Month: September 2015




Aion was originally released back in 2009 and since then the developers have been hard at work trying to improve the game and bring it up to the standard it should have been at the initial launch of the game. Aion is a MMORPG which became free-to-play in Europe and North America so anyone in those regions can give the game a try for free. So far there have been three expansions to the game which add a host of features, quests and classes.


Players have the choice of two divine factions which are in a state of war in order to stop an ancient evil that threatens to destroy the world. Initially the God Aion created the world of Atreia it created the Drakan, a powerful dragon-link beast race to safeguard the humans performing the will of Aion on the planet. Over time the Drakan began to abuse the humans so in response Aion created 12 Empyrean Lords in response who were able to create a forcefield around the Tower of Eternity protecting the humans within the area. The Drakan renamed themselves as the Balaur and all negotiations with them failed leading to their eventual banishment but peace did not come then; instead the Empyrean Lords began to fight with each other and separated becoming the two divine factions, Amodians and Elyos.


Visually, Aion looks nice. As a 3D third-person game the graphics are certainly a good quality for a free-to-play MMO; the fact that the game was released in 2009 and there have been few graphic overhauls certainly shows. The interface for the game looks very good graphically and will well designed to be pleasing on the eye for any player, abilities are clear and each graphic for them looks different compared to another ability making it difficult to confuse them when in battle.


Aion has 11 main classes and 6 subclasses available to play; at the start of the game players can choose between 6 primary classes which include the standard RPG of Warrior and Mage. After reaching level 10 players can specialize into two different classes associated with their main class which provides a larger skill tree for the player to unlock.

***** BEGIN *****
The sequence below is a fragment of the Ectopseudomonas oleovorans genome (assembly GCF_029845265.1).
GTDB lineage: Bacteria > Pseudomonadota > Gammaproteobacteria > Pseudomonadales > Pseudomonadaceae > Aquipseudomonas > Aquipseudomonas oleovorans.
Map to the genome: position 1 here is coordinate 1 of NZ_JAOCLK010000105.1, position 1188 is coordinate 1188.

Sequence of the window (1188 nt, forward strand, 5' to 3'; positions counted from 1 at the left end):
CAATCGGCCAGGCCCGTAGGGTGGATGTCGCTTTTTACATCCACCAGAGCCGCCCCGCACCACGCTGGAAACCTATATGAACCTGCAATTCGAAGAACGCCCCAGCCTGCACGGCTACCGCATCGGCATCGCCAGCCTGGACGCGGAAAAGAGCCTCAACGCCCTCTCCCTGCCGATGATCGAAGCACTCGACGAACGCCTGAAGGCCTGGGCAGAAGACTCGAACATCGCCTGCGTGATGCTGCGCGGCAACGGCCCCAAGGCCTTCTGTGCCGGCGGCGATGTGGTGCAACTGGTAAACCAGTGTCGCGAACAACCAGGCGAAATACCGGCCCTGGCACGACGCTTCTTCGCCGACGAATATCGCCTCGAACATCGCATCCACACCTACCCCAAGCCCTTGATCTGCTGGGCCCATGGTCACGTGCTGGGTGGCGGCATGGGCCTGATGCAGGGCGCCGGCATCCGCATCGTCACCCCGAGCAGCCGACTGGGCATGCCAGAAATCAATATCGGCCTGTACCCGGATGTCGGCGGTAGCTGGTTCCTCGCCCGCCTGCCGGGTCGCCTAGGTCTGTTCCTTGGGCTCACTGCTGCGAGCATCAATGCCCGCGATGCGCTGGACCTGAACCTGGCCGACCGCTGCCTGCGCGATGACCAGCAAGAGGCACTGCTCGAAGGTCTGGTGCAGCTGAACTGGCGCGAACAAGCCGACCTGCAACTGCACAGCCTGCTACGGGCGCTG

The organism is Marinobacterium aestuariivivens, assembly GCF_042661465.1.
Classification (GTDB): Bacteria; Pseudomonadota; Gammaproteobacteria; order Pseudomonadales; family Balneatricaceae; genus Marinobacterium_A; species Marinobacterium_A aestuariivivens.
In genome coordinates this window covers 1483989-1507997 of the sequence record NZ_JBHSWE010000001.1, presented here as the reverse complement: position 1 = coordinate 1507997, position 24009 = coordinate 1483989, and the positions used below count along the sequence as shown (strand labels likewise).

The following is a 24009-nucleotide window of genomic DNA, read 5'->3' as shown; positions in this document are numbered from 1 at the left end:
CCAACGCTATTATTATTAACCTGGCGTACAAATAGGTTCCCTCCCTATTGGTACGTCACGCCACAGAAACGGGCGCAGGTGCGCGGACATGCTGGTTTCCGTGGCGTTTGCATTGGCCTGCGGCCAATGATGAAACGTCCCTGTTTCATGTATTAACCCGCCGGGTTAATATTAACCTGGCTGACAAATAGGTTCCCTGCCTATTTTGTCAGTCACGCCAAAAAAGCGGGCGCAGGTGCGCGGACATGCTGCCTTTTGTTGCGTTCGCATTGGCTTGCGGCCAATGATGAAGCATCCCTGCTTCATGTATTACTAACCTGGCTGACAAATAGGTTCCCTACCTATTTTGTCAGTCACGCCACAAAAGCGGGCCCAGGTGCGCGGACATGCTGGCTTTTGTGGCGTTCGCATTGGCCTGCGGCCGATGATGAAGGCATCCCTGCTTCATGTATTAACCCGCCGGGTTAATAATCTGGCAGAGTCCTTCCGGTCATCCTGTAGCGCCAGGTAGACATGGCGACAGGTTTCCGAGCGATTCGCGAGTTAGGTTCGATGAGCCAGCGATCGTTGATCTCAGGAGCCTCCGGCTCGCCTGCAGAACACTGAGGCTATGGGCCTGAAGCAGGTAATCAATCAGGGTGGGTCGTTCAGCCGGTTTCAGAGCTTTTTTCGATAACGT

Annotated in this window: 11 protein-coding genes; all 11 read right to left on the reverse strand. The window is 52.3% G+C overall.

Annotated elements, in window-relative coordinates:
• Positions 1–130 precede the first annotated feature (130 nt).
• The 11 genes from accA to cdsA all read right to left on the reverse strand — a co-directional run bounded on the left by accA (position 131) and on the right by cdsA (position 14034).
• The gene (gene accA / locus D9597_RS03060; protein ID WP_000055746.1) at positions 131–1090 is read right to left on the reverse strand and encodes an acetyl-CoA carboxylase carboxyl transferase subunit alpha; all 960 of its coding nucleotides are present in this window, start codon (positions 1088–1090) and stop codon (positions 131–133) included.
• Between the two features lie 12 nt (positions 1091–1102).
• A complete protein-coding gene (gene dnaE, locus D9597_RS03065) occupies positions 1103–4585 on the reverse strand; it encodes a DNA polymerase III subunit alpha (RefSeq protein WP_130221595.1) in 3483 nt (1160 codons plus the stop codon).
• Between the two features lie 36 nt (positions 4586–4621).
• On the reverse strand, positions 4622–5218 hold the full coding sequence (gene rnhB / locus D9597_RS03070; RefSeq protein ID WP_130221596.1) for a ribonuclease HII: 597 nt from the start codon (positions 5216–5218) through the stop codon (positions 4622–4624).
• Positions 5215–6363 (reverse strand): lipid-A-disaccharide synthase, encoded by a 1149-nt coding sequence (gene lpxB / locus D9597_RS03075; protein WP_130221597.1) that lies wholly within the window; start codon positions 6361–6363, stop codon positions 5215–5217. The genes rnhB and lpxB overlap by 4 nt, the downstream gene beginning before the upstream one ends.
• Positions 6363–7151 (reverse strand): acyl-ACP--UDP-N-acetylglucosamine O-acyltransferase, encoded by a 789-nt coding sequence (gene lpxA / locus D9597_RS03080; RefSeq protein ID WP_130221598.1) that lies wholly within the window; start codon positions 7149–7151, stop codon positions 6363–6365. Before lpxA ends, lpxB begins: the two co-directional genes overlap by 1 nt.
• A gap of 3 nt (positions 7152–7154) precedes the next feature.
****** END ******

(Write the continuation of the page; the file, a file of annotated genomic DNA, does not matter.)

Aions puts greater focus on skills and abilities that chain together to form strong combo moves; these combos can only be performed during a short window period immediately after another move has been performed and these moves are typically mapped to the same key. While this can make combat much easier to does sadly make some battles seem more like a quicktime event than an actual fight.

As expected there are PVP areas for players to fight in, either alone or with Aion’s Guild equivalent called a ‘Legion’. Within the PVP zones there are fortresses which can be controlled by individual Legions and PVP battles in this area are for control of the fortresses. Battles for fortresses introduce siege weapons to destroy the walls.

Despite it’s age Aion is still a relatively fun game and the siege PVP battles can certainly feel very different to most other free-to-play MMO’s that currently exist for download. Fantasy MMO fans should at least enjoy some of the content in Aion especially as the game is still being updated and expansions for it are still being released.


Guild wars 2

Guild Wars 2 is an MMORPG in which player customization plays a huge part. You, the player, have risen from your background (completely customized, from race and social class to special skills and the god which blessed you upon birth) to take part as an adventure. The world is woeful and destructive place – the gods have abandoned all the races, and war has begun to brew on the horizon. It’s up to you to help those who cannot help themselves – protect the weak, and prove yourself to be the hero that others could only dream to be.
As stated before, you are an adventurer with an ongoing quest to assist those you can. There doesn’t seem to be any truly “evil” players around here. However, in this game, it actually pays to be good. Karma Points are given with each task/quest completed that assists someone, and can be exchanged for special items for your character. These items provide bonuses and advantages, and can only be paid for with Karma Points. There is also the benefit of the games physical movements: run, jump, dodge roll and such to your heart’s content. Of course, doing this beside (or near) any large cliffs is not highly recommended. Like in Skyrim, falls do damage to the unsuspecting player, and could end up being your demise. Players can be communicated with in every world, but may be difficult to find – there’s nothing really distinguishing them from NPCs, rather than some aspects of appearance, and the fact you can’t speak to them as you can the common villagers.
Battle is fairly simple in this game. You go up to an enemy, frantically smash the button associated with your choice of attack, and laugh maniacally as they disappear into nothingness. Seriously though, there is no “locking onto” an enemy, per se – like in prison, you just go up and stab the guy you feel like taking down. Best get used to rapidly tapping the same key. Thankfully, attacks don’t cost anything – you’re free to use the same one as many times as you please. From drakes – vicious looking lizards – to giant man-eating worms that look like something out of the movie “Tremors”, foes are in abundance. Some – like the centaurs – even in vary in methods of fighting, giving you a reason to strategize for each battle.